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A few days ago I initiated a small long position in Sara Lee (SLE) at $ 16.10. Sara Lee is a leading consumer products company that has brands in leading positions. However, margins have been hit recently due to increases in commodity prices which make up a large portion of COGS. Performance has also suffered due to mismanagement and bad acquisitions.

It seems to me that the Street is being excessively pessimistic about Sara Lee’s prospects and is putting the entire firm on sale as if the issues facing the firm are going to continue far into the future.

This works in my favour as I would rather buy a business with average earnings prospects for a good (cheap) price than buy a business with excellent earnings prospects for a bad (expensive) price.

At a P/E of 13.24, P/S of 0.86 and P/B of 3.1, Sara Lee is currently selling for well below its own five year averages and also below averages for other firms in the same industry as shown above. EPS for 2005 is very close to the average EPS for the past give years and this suggests that Sara Lee has been able to maintain its earnings power through the business cycle.

I see things differently from the Street. I see an undervalued business that generates strong cash flow which has in place a new, focused management team that has over the last year been conducting an extensive restructuring of Sara Lee. Underperforming businesses have been sold, cash flow has been utilized effectively to buy back shares and pay dividends and the branded apparel business is to be spun off to shareholders shortly as Hanesbrands. Margins should also improve with time as either commodity prices will come down or the foods industry will raise prices.

In You Can Be A Stock Market Genius Joel Greenblat writes:

… companies that pursue a major restructuring are often among the most shareholder oriented… most managements that go ahead with such a plan have their eye on shareholder interests.

I believe that the completion of the restructuring program and the spin-off of Hanesbrands are the short term catalysts which will unlock the value in Sara Lee.

Estimating Sara Lee’s normalized EPS (ex Hanesbrands) at $ 1.50 and conservatively applying a multiple of 11 one arrives at a price of $ 16.5 for Sara Lee. Therefore it seems that the market is attributing no value at all to Hanesbrands which in its own right generates significant amounts of cash flow.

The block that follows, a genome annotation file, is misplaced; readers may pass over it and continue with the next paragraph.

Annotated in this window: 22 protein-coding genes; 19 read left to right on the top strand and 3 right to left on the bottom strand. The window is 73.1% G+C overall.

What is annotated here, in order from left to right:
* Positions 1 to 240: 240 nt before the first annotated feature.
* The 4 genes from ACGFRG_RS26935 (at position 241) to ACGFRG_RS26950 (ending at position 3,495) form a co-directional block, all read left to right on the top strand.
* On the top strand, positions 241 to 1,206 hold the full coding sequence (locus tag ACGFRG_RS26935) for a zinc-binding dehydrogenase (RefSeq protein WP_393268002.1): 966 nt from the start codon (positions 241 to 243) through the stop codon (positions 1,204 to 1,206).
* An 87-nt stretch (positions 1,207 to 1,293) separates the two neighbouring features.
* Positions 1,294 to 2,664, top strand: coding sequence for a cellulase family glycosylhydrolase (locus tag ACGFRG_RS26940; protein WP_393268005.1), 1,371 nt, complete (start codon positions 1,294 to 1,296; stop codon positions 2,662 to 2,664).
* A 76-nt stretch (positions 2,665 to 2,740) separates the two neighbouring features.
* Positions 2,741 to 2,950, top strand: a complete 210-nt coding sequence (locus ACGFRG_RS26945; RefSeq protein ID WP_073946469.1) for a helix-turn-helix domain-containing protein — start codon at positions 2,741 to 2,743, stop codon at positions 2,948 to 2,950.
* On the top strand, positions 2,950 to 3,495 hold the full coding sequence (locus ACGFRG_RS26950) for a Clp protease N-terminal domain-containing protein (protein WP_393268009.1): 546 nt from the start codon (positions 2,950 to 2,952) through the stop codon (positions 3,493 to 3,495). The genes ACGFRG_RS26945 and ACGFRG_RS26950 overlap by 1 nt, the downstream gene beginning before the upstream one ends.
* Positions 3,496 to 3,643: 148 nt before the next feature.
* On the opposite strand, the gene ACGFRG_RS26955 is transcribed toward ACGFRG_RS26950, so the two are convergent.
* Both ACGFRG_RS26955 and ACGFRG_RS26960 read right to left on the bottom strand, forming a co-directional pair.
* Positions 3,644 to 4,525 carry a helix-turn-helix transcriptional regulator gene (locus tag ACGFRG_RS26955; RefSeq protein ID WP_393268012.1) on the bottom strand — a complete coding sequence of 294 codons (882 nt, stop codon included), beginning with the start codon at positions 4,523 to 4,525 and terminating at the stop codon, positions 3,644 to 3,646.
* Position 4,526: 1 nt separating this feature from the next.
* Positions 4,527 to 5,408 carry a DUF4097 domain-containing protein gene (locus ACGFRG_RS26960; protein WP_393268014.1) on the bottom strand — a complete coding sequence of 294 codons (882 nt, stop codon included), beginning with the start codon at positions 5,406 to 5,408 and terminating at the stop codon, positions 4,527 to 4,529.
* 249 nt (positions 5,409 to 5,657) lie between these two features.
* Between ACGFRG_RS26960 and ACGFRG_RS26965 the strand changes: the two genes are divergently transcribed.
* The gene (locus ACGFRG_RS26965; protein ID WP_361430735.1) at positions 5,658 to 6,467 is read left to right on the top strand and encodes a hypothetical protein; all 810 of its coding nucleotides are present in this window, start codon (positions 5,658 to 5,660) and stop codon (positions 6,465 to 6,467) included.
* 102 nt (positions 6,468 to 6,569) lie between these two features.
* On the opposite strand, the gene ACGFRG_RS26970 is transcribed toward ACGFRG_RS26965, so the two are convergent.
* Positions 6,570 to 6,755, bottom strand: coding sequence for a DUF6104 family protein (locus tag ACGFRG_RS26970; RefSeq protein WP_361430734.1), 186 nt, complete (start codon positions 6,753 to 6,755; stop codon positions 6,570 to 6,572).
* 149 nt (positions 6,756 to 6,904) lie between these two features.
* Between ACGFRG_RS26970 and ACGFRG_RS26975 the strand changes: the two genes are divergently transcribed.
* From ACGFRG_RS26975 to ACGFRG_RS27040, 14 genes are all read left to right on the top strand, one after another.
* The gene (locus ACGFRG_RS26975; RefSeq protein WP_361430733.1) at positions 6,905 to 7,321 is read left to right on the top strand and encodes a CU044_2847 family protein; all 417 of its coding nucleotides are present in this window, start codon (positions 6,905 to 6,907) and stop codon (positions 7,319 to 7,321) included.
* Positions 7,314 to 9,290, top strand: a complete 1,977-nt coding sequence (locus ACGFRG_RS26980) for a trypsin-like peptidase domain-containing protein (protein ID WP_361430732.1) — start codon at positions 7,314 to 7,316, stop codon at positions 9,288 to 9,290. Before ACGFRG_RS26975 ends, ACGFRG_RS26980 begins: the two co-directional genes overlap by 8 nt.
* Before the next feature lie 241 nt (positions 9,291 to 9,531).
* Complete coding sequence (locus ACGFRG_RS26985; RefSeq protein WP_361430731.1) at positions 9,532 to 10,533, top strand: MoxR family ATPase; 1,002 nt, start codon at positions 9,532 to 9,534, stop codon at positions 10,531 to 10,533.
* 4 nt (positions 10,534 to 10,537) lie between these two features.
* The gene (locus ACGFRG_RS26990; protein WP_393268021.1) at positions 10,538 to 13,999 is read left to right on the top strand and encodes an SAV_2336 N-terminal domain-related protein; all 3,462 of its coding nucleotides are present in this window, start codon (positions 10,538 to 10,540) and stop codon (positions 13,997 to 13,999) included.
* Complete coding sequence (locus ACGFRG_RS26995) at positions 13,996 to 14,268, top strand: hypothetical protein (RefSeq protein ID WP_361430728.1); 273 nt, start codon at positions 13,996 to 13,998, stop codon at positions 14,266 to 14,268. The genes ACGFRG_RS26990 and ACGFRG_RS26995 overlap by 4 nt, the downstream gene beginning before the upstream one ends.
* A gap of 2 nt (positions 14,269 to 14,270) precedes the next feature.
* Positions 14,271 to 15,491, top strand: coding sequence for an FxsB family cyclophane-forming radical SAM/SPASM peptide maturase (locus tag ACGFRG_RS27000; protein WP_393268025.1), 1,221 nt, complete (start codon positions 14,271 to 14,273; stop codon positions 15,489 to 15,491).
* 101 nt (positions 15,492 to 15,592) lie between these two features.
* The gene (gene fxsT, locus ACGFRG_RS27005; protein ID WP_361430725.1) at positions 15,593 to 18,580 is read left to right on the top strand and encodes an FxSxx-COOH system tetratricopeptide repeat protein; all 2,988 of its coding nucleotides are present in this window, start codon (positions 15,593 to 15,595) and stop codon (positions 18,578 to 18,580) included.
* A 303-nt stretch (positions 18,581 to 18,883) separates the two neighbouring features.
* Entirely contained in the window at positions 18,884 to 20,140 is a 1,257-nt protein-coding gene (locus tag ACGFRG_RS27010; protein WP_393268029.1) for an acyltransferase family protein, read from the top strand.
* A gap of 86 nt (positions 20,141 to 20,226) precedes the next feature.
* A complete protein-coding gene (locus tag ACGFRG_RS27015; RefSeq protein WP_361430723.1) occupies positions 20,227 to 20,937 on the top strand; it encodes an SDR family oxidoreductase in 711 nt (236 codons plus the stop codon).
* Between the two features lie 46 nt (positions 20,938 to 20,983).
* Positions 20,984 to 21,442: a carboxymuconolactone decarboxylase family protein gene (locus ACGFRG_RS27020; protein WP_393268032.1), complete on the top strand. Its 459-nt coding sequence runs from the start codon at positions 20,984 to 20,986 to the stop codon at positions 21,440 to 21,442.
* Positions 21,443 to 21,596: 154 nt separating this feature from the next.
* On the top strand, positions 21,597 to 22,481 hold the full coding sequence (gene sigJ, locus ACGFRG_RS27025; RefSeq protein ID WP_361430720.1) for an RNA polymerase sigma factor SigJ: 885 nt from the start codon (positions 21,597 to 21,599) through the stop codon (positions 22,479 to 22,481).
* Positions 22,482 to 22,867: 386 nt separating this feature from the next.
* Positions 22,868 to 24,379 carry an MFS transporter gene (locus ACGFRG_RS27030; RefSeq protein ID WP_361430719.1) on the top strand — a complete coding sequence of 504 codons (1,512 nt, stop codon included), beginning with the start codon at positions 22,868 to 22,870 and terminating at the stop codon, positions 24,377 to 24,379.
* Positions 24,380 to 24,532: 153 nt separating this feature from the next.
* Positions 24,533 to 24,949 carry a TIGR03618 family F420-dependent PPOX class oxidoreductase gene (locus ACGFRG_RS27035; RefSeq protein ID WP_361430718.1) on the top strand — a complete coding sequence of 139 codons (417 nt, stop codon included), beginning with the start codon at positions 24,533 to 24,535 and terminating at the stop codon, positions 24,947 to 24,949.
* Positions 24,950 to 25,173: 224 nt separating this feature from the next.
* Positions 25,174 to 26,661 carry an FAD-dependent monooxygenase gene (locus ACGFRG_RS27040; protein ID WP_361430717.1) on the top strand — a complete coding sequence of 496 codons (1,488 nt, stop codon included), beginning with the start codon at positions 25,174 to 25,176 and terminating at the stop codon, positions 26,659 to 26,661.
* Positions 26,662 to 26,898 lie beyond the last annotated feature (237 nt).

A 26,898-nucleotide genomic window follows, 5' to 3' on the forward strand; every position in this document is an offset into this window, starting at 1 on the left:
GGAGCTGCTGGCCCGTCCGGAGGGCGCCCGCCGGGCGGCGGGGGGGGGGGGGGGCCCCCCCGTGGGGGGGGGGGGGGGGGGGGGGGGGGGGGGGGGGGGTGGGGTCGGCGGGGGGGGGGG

On being spun off, Hanesbrands is to pay a significant amount of cash to Sara Lee. Management plans to use this cash towards it plan to reduce debt by 1.5 to 2 billion and to buy back a total of $ 2 billion in stock over several years which should further increase Sara Lee’s value.

Information in the amended Form 10 filed recently reveals that Hanesbrands generated over $ 500 million in cash flow from operations in the 39 weeks to April 2006. While Hanesbrands will take on a significant amount of debt to fund the cash payout to Sara Lee it seems that Hanesbrands will easily be able to service interest payments out of cash flow from operations and this debt will greatly enhance returns.

Assuming a 1:1 spin off ratio there will be 760 million Hanesbrands shares outstanding resulting in estimated cash flow per share of $ 0.65. Applying a multiple of 7 to this one arrives at a value of atleast $ 4.55 per share.

Adding up the sum of the parts i.e. Sara Lee and Hanesbrands, I arrive at what I feel is a conservative valuation of Sara Lee of $ 21.05. This represents an upside of 30% to my entry price of $ 16.10 with not much more downside risk left if the restructuring program and spin-off stay on track.

Also noteworthy is the fact that Pzena Investment Management and the John Hancock Classic Value fund, both run by expert special situations and value investor Rich Pzena has been buying loads of shares and now own about 4.5% of Sara Lee.

Full disclosure: Author is long SLE

SLE 1-yr chart:

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Source: Why I Bought Sara Lee This Week (SLE)